Hackers are actively attacking enterprise networks by exploiting flaws made public earlier this month. The hackers taking advantage of public technical details and demo exploit code to launch attacks against enterprise targets. The hackers are exploiting flaws discovered in Webmin, a web-based utility for managing Linux and UNIX systems, and VPN products such as Pulse Secure and Fortinet's FortiGate. All three flaws are seen as incredibly serious as if successfully exploited can allow the attacker to take full control of enterprise systems. Researchers are of the opinion that these attacks are some of the worst seen this year due to the networks been targeted that are full of incredibly sensitive data.
The first of these attacks appears to have begun last week on Tuesday with hackers exploiting the flaw discovered in Webmin. The flaw, given the classification CVE-2019-15107, was seen been exploited a day after the flaw was disclosed. The flaw essentially created a backdoor, this was done a year before when other hackers managed to compromise a server belonging to a Webmin developer, where it remained hidden for more than a year before being discovered. As soon as the flaw was disclosed scans for vulnerable Webmin running servers began. Once confirmed by Webmin the flaw, rather than just be scanned for, was now been actively attacked.
According to Bad Packets, a security firm specializing in threat intelligence, several threat actors have been found attempting to exploit the Webmin flaw. One of them believed to be the operators of the Internet of Things botnet Cloudbot. According to Webmin there are over one million active users of the software package across the globe. All versions between and including 1.882 to 1.921 are vulnerable. Version 1.890 appears to have the backdoor active by default. Another concerning development is that by successfully compromising a system running Webmin, can also allow attackers access to all the Linux, FreeBSD, and OpenBSD servers that are being managed through these Webmin installs, allowing attackers to launch attacks on millions of other endpoints and servers. The team behind Webmin released a new version, 1.930, which patches the flaw. Administrators are advised to update the software as there already exists demo exploit code allowing for attacks to be automated.
For those looking to secure enterprise networks news of the Webmin flaw may have come as a nasty shock. More bad news was to come. By Friday of the same week, reports began surfacing that two more flaws were actively been exploited by hackers. The flaws were disclosed at a security conference that same week. The flaws affect popular VPN products used by enterprises. The talk at the conference covered how attacks could be carried out to gain access to enterprise intranet by exploiting flaws in numerous VPN products. Further, on August 9, in a blog article published by Devcore, included the technical details used by those at the conference to compromise VPNs. Both the flaws, CVE-2019-11510 affecting Pulse Secure and CVE-2018-13379 affecting FortiGate, are classified as pre-authentication file reads. This means that if correctly exploited hackers can retrieve files from a targeted system without needing to authentication.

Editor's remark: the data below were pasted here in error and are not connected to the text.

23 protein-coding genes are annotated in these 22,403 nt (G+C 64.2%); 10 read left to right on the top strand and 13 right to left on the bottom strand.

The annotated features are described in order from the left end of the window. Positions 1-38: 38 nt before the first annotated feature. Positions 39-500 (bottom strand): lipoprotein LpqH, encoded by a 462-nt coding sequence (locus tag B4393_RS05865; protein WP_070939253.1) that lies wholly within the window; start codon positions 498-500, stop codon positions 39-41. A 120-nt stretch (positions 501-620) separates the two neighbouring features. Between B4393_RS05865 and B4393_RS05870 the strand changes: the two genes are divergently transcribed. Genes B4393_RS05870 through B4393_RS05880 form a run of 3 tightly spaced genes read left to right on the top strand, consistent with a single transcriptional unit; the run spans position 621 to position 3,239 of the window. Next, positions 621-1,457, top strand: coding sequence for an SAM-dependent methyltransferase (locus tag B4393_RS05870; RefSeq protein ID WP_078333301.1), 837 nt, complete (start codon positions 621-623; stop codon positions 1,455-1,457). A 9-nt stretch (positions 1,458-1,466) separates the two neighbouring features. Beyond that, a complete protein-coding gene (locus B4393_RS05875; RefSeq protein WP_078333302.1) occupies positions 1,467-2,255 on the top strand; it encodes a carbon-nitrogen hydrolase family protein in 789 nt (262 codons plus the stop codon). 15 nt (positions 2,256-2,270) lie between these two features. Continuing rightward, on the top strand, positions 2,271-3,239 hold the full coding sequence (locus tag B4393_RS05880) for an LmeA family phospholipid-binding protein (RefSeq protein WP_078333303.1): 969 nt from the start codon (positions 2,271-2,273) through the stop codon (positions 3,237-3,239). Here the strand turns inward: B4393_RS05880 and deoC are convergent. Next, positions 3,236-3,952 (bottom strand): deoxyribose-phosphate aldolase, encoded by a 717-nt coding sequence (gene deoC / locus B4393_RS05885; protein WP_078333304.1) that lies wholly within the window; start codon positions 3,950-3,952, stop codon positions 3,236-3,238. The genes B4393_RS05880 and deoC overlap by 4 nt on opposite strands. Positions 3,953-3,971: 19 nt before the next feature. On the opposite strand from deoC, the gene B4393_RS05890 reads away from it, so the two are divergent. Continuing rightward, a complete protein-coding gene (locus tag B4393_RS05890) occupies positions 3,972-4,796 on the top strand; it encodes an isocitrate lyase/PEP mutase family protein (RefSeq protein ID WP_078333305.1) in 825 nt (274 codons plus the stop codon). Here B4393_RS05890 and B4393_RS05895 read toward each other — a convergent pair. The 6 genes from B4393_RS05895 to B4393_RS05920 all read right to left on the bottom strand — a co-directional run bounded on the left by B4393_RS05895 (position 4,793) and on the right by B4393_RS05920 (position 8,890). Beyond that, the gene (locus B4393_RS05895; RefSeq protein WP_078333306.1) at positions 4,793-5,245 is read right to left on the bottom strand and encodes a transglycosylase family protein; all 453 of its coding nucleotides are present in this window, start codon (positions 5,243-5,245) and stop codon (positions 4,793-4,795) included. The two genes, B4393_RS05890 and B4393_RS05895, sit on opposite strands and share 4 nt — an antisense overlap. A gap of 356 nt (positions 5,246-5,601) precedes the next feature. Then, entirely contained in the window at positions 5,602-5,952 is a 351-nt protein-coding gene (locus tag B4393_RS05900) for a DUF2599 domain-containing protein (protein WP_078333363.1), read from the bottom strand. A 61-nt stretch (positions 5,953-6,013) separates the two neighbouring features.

Researchers based at Bad Packets have also been tracking attacks targeting these flaws. In an article published by the threat intelligence firm as many as 14,500 Pulse Secure users are vulnerable to attacks exploiting the flaw. Hackers are currently scanning the internet for vulnerable devices, and then they are retrieving system password files from Pulse Secure VPNs and VPN session files from Fortinet's FortiGate. With these two files in hand, attackers can either authenticate on the devices or fake an active VPN session. As to vulnerable systems running FortiGate exact numbers are not yet known. Patches for both the flaws have been available for months, with Pulse Secure releasing their patch in April and FortiGuard releasing their patch in May.
It goes without saying that administrators should patch the relevant VPNs as soon as possible. One of the important considerations pressing the need to patch is that these VPNs are offered almost exclusively to enterprises. They are expensive when compared to other products intended for home use. This implies that the data held within these networks is incredibly sensitive and important to daily operations. If data is sensitive then it can be incredibly valuable to hackers and criminal organizations who require data to extort, ransom or sell sensitive data. To further illustrate the importance of ensuring the software is patched with the latest version, Bad Packets has detected networks belonging to military departments running Pulse Secure. It is not only military departments detected by Bad Packets, government departments, schools and universities, hospitals and other healthcare organizations, as well as numerous Fortune 500 companies.
As mentioned above proof of concept code already exists. A quick GitHub search revealed that the VPN flaws, Pulse Secure and FortiGate already has code online proving how to exploit the flaws. This drops the entry barrier enough to allow low skill level hackers the ability to successfully exploit the flaws and other more skilled hackers to automate attacks. Pulse Secure deems the flaw serious enough to warrant a 10 out of 10 rating in terms of the severity of the flaw. Yet despite the warnings and a patch being available many users are yet to patch the vulnerability. Given recent fines meted out to British Airways patching software packages should be a priority. The airline was fined a record 183 million GBP for a data breach which occurred in 2018.